In 1970, art critic Waldemar George described the decadent work of French Vietnamese painter Le Pho as the “fusion of two mentalities, two worlds, and two continents.” This style, a synthesis of East and West, is evident in his depiction of aristocratic Vietnamese women painted with inks on silk, executed in the Western style of painting. Such a style was revolutionary at the time and a result of his education at the École Supérieure des Beaux-Arts de l’Indochine in Hanoi under the mentorship of the school’s founder, Victor Tardieu. Although the school taught traditional Western painting and drawing techniques, Tardieu encouraged his students to return to their heritage and become “pure” Vietnamese artists.
After Le Pho graduated in 1930, he continued his studies in Paris for a year before he returned to Hanoi to teach at his alma mater. However, by the mid-1930s he was already becoming a fixture on the Parisian art scene, first exhibiting at the Salon of La Société des Artistes Français in 1933. Throughout the 1930s and ’40s he continued to exhibit at the Salons, including those of the Société des Artistes Français, Société des Artistes Indépendants, and the Salon des Tuileries. In 1944, he was elected to the Société du Salon d’Automne.
In 1940, Le Pho moved to Nice, where he encountered Pierre Bonnard and Henri Matisse, two French artists who would come to have a profound effect on Le Pho’s career. During this period, Le Pho’s style becomes more impressionistic while maintaining his traditional subject matter, as evidenced by his soft pastel palette, the depiction of light in his paintings, and the presence of Vietnamese figures. Waldemar George notes how Le Pho “achieved a harmonious synthesis between Chinese painting and Impressionism, or rather Post-Impressionism.”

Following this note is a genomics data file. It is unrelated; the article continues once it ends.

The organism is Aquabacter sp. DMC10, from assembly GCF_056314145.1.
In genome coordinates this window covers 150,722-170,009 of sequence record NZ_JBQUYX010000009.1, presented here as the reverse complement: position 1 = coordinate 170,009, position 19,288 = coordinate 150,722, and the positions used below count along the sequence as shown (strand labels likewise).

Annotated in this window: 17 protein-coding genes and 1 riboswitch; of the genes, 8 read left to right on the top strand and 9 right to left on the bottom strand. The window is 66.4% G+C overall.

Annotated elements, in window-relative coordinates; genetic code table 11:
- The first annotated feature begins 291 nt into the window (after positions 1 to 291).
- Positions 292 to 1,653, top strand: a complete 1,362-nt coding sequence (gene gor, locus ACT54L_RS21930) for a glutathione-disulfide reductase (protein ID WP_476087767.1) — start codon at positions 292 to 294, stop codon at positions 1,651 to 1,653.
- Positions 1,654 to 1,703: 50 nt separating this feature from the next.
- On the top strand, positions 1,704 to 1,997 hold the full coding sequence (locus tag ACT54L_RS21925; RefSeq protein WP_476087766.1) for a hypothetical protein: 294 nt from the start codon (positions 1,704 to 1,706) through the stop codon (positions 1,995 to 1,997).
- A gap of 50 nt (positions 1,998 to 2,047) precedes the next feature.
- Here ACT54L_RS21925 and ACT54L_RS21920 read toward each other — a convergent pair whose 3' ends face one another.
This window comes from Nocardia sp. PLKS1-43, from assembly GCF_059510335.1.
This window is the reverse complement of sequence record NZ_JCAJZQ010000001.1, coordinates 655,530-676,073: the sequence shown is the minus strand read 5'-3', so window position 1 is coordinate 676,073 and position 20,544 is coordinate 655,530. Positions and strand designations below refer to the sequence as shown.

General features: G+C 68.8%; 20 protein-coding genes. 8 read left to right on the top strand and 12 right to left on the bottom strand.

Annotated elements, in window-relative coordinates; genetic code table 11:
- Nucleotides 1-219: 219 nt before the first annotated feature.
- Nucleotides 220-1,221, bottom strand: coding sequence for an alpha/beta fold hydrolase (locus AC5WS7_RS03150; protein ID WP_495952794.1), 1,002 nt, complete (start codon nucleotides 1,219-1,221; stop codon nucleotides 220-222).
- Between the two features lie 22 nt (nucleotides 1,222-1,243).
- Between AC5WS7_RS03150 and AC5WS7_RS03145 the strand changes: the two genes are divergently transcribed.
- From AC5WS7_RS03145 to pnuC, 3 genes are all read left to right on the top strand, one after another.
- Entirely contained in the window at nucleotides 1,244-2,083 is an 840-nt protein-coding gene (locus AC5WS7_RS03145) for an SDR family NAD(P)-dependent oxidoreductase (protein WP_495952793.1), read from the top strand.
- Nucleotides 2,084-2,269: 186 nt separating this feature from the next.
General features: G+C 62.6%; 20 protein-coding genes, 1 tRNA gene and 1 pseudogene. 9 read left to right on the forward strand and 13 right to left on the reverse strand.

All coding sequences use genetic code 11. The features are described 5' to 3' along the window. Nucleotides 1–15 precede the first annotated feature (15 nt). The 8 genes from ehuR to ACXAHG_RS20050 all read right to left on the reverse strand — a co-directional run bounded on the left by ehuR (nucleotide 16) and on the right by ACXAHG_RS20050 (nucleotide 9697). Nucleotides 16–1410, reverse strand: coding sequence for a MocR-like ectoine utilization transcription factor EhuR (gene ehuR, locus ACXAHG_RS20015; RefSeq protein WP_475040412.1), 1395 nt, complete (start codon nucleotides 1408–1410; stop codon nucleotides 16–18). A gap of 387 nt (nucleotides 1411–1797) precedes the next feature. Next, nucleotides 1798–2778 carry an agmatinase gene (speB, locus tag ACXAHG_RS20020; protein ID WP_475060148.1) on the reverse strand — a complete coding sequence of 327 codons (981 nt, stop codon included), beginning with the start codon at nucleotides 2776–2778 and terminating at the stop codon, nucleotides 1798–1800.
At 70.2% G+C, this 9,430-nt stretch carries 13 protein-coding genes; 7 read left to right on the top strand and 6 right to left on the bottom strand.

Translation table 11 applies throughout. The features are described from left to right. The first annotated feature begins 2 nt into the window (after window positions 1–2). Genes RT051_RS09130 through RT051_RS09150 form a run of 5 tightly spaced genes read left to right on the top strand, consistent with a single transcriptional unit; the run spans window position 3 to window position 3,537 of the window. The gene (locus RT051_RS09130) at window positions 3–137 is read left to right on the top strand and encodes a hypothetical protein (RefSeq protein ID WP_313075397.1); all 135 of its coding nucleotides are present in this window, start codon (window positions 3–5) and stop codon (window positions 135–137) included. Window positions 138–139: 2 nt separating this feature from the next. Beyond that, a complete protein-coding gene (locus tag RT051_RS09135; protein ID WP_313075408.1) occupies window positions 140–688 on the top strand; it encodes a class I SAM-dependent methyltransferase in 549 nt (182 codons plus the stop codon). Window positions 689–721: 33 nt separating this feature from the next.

American art dealer Wally Findlay discovered Le Pho in Paris and in 1964 the pair entered an exclusive partnership, marking the start of the Findlay Period. During this period, Le Pho’s work becomes even more vibrant and oil on canvas becomes his preferred medium, yet he continues to paint Vietnamese women and children in verdant gardens, on terraces, as well as rich flower bouquets. Indeed, Le Pho’s admiration for the images of his youth and homeland demonstrated his talents, as well as his identity. As School of the Art Institute of Chicago scholar Nora Taylor states, “Many of his paintings emit a sentiment of nostalgia for the lush vegetation and colorful landscapes of his native country. These portraits of the Vietnam of his youth are also remembered in Vietnamese art history as the strongest examples of colonial era painting…” During the Findlay Period, Le Pho’s reputation grew globally and he enjoyed great financial success. It was a golden period for the artist. He enjoyed generous patronage, while living happily in his newly adopted country, but always remaining loyal to his beloved Vietnam.